I was intrigued by this book, which is basically described as the story of Aladdin with a female genie. I am of an age where Disney’s Aladdin was one of the first movies I saw in theaters, so I have a pretty strong imprint of the story. When I read the sample on my ereader, I was kind of shocked by how good the writing was and how clearly defined and strong the main character is. Once I got into the book, I was totally impressed by the tightness of the story, the definition and (fictional) believability of the characters, the completeness of the world. I didn’t feel like I had a lot of questions after finishing it, all of my what-abouts and what-happend-tos were gathered in and I was just SO happy reading this book. I also really love fantasy that gets outside medieval Europe/inside POC primary characters, so this rang all my bells. It has gone onto my “wanted in hardcopy” list (mine was from the library). So, it is “Aladdin retelling with a girl gene” but also so much more. And I am certainly planning on getting my hands/brain on some more of Jessica Khoury’s books.
I was tootling along fine until Nina and Matthias really got going with their story, somewhere along in the prison where the crew are collecting up one of their members, I was hooked. I picked this book up because of the hype and the Booktube SFF Awards (link: ). I had read Bardugo’s first book, Smoke and Bone, a year and a half ago with a bit of disappointment. It fell into too many YA tropes for me, but I loved the idea, the Russian-based fantasy setting, and Bardugo’s short stories, but S&B didn’t work for me. Six of Crows got a lot of attention last year and I wasn’t interested based on my previous experience. But, I had heard so many people say they were lukewarm on the Grisha Trilogy, but loved Six of Crows, so I thought I would give it a go.
I am still having slight book hangover from this book, and am trying to convince my husband and brother to read it. Bardugo’s characters are each well-rounded, though there are six of them, and the heist plans were fun. A heist always has something that seems to go wrong but is right, while this one also had parts that went legitimately wrong, and I had no idea which were which. The romances were sweet and relevant to the plot, the action was exciting, the characters complex and smart, and I loved it. I already pre-ordered the second one (which is $10 right now?!)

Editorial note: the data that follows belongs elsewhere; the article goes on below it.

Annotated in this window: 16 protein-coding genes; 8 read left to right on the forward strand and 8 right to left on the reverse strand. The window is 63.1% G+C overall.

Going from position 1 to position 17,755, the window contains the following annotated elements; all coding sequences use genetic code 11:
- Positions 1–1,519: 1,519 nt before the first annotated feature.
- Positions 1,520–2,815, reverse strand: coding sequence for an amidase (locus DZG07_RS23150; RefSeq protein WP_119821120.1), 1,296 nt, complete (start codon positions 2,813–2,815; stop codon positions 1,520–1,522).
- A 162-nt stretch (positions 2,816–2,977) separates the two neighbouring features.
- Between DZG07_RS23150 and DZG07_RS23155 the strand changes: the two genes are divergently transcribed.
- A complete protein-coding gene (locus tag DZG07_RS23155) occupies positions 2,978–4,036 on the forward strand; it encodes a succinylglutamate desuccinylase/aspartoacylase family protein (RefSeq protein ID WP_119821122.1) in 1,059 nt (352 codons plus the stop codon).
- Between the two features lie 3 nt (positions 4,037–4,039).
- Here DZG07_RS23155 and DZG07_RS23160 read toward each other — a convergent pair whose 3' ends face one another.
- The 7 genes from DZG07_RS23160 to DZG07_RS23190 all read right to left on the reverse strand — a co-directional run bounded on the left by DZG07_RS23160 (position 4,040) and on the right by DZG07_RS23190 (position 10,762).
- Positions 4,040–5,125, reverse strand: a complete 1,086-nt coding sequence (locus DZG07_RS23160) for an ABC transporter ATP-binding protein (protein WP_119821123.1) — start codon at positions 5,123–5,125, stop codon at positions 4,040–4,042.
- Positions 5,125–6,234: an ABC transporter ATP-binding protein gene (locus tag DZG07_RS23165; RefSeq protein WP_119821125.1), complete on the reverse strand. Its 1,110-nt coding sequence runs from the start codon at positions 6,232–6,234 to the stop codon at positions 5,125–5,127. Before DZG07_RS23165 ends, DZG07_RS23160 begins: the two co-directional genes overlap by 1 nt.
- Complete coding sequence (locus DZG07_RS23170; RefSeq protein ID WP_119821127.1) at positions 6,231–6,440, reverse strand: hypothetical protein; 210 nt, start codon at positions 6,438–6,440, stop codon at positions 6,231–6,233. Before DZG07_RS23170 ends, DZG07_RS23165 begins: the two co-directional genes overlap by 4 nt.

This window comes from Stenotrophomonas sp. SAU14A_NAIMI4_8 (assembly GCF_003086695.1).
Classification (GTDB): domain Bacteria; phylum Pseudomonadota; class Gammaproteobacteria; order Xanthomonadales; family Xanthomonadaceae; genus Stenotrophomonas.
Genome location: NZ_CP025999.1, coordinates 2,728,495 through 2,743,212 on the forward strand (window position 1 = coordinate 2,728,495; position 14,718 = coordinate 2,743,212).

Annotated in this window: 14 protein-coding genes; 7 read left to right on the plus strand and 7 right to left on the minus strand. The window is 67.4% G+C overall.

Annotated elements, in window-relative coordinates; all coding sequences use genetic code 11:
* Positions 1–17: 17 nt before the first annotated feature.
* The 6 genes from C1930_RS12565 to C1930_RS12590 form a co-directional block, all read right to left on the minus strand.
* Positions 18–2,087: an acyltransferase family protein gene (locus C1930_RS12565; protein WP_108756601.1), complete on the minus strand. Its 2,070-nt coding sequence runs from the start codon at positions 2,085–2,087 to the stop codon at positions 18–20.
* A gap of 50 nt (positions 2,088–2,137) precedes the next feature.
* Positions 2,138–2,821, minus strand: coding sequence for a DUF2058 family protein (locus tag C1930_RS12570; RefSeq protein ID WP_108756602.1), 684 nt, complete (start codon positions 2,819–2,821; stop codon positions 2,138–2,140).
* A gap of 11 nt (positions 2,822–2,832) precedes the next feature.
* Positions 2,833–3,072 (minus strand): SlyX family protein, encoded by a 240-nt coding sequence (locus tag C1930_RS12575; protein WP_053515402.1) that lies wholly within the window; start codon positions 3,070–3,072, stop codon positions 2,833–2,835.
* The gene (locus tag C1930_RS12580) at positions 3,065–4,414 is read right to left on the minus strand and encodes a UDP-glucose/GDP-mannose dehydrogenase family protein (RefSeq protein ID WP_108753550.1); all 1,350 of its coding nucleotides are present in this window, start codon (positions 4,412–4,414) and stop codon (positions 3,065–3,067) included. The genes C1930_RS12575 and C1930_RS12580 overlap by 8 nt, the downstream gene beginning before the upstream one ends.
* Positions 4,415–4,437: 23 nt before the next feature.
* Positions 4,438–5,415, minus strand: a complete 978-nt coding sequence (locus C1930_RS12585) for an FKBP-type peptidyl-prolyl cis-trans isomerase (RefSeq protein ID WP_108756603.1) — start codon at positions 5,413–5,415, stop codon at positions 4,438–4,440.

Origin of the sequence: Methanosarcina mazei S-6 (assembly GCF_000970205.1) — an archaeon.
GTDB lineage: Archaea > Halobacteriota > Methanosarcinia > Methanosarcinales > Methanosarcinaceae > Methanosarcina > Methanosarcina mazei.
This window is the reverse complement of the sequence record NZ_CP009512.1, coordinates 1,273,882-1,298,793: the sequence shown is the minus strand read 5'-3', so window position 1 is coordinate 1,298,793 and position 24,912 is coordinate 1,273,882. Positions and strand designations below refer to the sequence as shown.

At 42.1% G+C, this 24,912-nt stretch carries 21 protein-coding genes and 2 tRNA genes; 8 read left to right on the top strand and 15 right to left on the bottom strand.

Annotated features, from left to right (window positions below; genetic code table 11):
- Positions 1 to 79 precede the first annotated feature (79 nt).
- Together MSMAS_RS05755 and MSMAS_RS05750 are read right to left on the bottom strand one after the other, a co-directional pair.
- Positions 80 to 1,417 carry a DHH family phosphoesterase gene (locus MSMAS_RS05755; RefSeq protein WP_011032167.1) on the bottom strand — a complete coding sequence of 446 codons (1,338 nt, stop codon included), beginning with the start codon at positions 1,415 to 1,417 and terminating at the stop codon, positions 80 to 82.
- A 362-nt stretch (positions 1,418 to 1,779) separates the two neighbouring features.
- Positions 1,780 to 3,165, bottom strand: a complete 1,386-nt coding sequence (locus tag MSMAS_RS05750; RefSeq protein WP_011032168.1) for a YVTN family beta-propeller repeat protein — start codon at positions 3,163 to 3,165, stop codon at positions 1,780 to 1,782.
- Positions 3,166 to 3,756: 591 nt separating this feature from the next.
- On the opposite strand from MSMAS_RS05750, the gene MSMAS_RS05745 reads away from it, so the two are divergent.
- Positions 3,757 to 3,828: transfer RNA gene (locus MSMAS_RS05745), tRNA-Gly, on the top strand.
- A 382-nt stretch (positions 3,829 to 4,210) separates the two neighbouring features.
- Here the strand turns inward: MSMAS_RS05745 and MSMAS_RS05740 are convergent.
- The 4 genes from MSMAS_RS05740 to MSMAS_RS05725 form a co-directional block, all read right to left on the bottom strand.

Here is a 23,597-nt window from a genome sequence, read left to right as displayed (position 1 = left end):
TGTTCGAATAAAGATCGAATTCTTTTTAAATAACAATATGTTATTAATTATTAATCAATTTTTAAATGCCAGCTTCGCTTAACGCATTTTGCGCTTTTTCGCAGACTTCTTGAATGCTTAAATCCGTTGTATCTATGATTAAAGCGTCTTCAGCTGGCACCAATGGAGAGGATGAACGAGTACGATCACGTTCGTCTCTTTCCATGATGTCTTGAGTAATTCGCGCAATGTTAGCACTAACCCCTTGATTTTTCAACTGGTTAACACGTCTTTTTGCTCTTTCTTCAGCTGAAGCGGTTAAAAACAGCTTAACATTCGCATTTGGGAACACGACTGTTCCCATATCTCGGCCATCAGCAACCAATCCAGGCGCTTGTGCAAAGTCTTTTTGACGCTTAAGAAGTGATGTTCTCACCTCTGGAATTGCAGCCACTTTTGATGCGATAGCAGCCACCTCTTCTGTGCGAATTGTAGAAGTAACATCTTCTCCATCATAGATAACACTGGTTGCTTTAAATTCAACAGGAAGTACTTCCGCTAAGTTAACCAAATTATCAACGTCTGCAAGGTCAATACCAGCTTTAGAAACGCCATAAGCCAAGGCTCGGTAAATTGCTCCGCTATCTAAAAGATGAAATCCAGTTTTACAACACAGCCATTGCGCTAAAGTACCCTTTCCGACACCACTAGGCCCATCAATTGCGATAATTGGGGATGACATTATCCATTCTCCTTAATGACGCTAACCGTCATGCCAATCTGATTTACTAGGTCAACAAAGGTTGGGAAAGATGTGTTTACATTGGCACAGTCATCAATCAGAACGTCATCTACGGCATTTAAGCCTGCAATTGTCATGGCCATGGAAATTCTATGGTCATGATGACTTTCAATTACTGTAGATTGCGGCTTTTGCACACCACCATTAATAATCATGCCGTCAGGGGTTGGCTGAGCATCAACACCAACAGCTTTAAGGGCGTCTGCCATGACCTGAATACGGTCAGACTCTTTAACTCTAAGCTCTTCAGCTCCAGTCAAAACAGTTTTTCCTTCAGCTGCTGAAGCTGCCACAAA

This was my most anticipated book of the year, one that I used my birthday money to pre-order six months in advance. It required a little actual willpower to not pick it up as soon as I saw it sitting on the doorstep, but I did stay up reading WAAAAAY too late on Tuesday night. I loved it so much, I embraced the tired the next day.
Rutkoski’s writing is deliberate and focused, and I had forgotten how this series made me feel while reading, tight in the chest with partially held breath and my heart in my throat. I love the way Kestrel and Arin were and weren’t the same people as the earlier books, they had clearly grown and changed. Also, I was so pleased that they FINALLY had those conversations about their feelings and each other; miscommunication and misunderstanding as romantic literary devices get old pretty quickly.
*SPOILERS* I loved the Kestrel had to rebuild herself and work out who she wanted to be as she remembered herself, and I also particularly loved that she had to deal with the serious hurt that was her betrayal by her father. None of this fantasy “parents, bah,” waving them away, or just going on as before after a big loss. Although I wasn’t totally into Arin having to save Kestrel from the sulphur mine, but I guess Rutkoski wanted to focus on the other parts of the story, like Kestrel’s amnesia and drug addition which meant that she needed something else to help her out of prison. *SPOILERS*
I totally recommend this series. It’s one of the best YA series I’ve read, and I am including the beautiful writing and deep characterization here. It’s a lovely series.